Oscar Dertycia

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This name uses Spanish naming customs: the first or paternal family name is Dertycia and the second or maternal family name is Álvarez.
Oscar Dertycia
Personal information
Full name Oscar Alberto Dertycia Álvarez
Date of birth (1965-03-03) 3 March 1965 (age 50)
Place of birth Córdoba, Argentina
Height 1.83 m (6 ft 0 in)
Playing position Striker
Youth career
Instituto de Córdoba
Senior career*
Years Team Apps (Gls)
1982–1985 Instituto de Córdoba 195 (89)
1985–1989 Argentinos Juniors 41 (20)
1989–1990 Fiorentina 19 (4)
1990–1991 Cádiz 21 (6)
1991–1994 Tenerife 90 (27)
1994–1995 Albacete 26 (6)
1995–1996 Belgrano 0 (0)
1996–1997 Talleres 40 (19)
1997–1998 Instituto de Córdoba 27 (10)
2000–2001 Temuco 10 (1)
2001 General Paz 25 (6)
2001–2002 Sport Coopsol 44 (24)
Total 534 (212)
National team
1983 Argentina U20 1 (1)
1984–1988 Argentina 19 (2)

* Senior club appearances and goals counted for the domestic league only.

† Appearances (Goals).

Oscar Alberto Dertycia Álvarez (born 3 March 1965 in Córdoba, Córdoba Province) is an Argentine retired footballer who played as a striker, and who later worked as a manager.

Football career[edit]

Club career[edit]

Dertycia started playing professionally with hometown's Instituto de Córdoba, moving in 1985 to Argentinos Juniors, where he won the Copa Libertadores and finished runner-up in the Intercontinental Cup during his debut season. He was crowned the first division's top scorer during the 1988–89 season, finishing the year with 20 goals. In the following summer, Tiburón joined Italy's ACF Fiorentina, being the predecessor of his legendary compatriot Gabriel Batistuta. With the Florentine club, he reached the 1990 UEFA Cup Final, playing alongside Roberto Baggio.[1][2]

After a relatively unassuming spell, which also included a severe injury, Dertycia moved to Spain, first with Cádiz CF where he garnered a firm fanbase, being nicknamed Mister Proper due to the bald head he now sported (due to the resulting stress after the injury).[1][2]

However, his heyday would be lived at CD Tenerife: he signed in 1991 as a replacement for Rommel Fernández, and was a crucial offensive weapon for the Canary Islands side under compatriot Jorge Valdano. Never an undisputed starter, he did amass 16 La Liga goals in his first two seasons combined, being intimately connected to Real Madrid's consecutive championship losses in the last-round, to FC Barcelona.[3][2]

Dertycia had one final season in the country – still in the top flight, where he went on to amass totals of 137 games and 39 goals – with Albacete Balompié, then returned to his native Córdoba to play in the second level. After short spells, including in Chile and Peru, he retired in 2002 at the age of 37.[2]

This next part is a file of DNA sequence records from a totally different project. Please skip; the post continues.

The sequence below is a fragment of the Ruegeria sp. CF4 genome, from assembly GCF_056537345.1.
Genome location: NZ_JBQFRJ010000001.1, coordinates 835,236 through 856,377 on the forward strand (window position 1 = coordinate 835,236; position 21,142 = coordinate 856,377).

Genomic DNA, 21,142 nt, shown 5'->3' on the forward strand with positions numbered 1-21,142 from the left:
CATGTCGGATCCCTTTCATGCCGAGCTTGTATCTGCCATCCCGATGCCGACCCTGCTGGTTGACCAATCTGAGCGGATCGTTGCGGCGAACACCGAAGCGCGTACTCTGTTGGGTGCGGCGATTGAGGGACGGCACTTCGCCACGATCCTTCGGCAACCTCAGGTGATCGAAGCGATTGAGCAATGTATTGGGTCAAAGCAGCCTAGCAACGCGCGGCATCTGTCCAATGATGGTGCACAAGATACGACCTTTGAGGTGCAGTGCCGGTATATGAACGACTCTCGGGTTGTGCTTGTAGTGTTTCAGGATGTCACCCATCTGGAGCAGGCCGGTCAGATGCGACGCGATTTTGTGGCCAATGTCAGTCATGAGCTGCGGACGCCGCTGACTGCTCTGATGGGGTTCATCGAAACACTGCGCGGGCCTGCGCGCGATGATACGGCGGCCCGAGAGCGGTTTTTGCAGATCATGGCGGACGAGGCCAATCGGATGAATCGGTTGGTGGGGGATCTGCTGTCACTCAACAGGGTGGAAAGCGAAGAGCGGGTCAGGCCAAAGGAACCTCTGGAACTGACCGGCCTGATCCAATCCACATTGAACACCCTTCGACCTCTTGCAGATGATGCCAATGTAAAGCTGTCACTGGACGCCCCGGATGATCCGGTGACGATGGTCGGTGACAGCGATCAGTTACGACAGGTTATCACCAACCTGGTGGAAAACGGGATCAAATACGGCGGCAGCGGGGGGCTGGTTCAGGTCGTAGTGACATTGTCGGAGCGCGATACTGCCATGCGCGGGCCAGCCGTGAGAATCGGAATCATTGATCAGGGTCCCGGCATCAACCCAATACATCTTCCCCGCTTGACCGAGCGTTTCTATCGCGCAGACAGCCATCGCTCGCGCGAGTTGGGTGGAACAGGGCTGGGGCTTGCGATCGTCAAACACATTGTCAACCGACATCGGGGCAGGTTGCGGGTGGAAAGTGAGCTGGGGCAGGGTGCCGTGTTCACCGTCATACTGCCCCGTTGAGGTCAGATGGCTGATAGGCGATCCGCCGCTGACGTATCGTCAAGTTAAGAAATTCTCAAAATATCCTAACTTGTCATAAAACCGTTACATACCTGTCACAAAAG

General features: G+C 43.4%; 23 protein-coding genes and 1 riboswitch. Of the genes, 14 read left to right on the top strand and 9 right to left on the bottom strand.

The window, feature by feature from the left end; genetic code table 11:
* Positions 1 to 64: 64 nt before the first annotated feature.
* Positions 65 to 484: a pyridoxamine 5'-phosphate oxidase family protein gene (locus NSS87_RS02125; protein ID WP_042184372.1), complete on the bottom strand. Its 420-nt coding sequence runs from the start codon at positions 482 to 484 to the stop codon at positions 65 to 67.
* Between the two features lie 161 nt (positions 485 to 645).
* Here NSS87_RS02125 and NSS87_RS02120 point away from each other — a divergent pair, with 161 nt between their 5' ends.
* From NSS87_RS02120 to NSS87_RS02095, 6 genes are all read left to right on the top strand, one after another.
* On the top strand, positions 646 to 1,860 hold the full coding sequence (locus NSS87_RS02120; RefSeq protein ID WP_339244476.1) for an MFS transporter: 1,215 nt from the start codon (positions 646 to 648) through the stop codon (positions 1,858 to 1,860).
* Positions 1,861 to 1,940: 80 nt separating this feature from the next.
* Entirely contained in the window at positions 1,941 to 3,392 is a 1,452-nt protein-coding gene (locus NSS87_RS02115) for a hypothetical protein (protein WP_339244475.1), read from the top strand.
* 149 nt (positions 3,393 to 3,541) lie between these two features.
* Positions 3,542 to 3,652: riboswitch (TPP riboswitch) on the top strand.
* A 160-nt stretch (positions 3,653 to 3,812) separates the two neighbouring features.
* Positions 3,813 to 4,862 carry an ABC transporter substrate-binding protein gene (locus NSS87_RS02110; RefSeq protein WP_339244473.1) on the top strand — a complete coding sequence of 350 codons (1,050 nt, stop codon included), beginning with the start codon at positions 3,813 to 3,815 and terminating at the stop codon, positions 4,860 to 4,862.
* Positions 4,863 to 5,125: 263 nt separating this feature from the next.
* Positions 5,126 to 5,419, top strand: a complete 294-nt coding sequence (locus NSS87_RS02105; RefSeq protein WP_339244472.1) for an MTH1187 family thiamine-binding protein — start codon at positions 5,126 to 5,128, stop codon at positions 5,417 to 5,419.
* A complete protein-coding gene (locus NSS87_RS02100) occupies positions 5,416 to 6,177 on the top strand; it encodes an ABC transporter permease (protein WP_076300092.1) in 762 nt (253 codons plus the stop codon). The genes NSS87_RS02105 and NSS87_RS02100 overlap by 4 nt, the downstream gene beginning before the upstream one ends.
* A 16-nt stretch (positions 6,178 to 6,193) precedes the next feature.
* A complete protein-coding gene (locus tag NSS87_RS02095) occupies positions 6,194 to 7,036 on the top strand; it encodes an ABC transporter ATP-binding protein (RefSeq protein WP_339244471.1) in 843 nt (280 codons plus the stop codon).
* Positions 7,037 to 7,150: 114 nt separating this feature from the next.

International career[edit]

After representing Argentina at under-20 level once at the 1983 FIFA World Youth Championship, scoring 1 goal, as the Argentine under-20 squad reached the final,[4] Dertycia achieved his first call-up for the senior Argentina national football team in 1984, under Carlos Bilardo, and was a member of the 1987 Copa América squad, that finished the tournament in fourth place.[1][2]

Style of play[edit]

An aggressive and phsyically strong player, Dertycia was a powerful, quick, and opportunistic centre-forward, with an eye for goal, and an excellent positional sense, who excelled in the air. He was also a hard-working player, who was adept at making attacking runs, and who could play off of his team-mates, and provide them with assists; these capabilities also enabled him to be deployed as a second striker throughout his career.[1][5][6]


  1. ^ a b c d D'Ambrosio, Germano (19 August 2005). "Oscar Alberto Dertycia, il predecessore di Batistuta" [Oscar Alberto Dertycia, Batistuta's predecessor] (in Italian). Tutto Mercato. Retrieved 22 November 2013. 
  2. ^ a b c d e "Oscar Dertycia". National Football Teams. Retrieved 19 July 2015. 
  3. ^ "Qué fue de… Dertycia" [What happened to… Dertycia] (in Spanish). 20 Minutos. 18 December 2007. Retrieved 22 November 2013. 
  4. ^ Pablo Ciullini; Erik Garin; Héctor Villa Martínez (28 February 2013). "World Youth Cup (U-20) 1983 (Mexico)". RSSSF. Retrieved 19 July 2015. 
  5. ^ Tullio Parisi (18 July 1989). "CERCASI CAMPIONE DISPERATAMENTE" [In desperate search of a champion] (in Italian). La Repubblica. Retrieved 19 July 2015. 
  6. ^ "Dertycia, mai al momento giusto!" [Dertycia, never at the right time!] (in Italian). Tutto Calciatori. 21 January 2013. Retrieved 19 July 2015. 

External links[edit]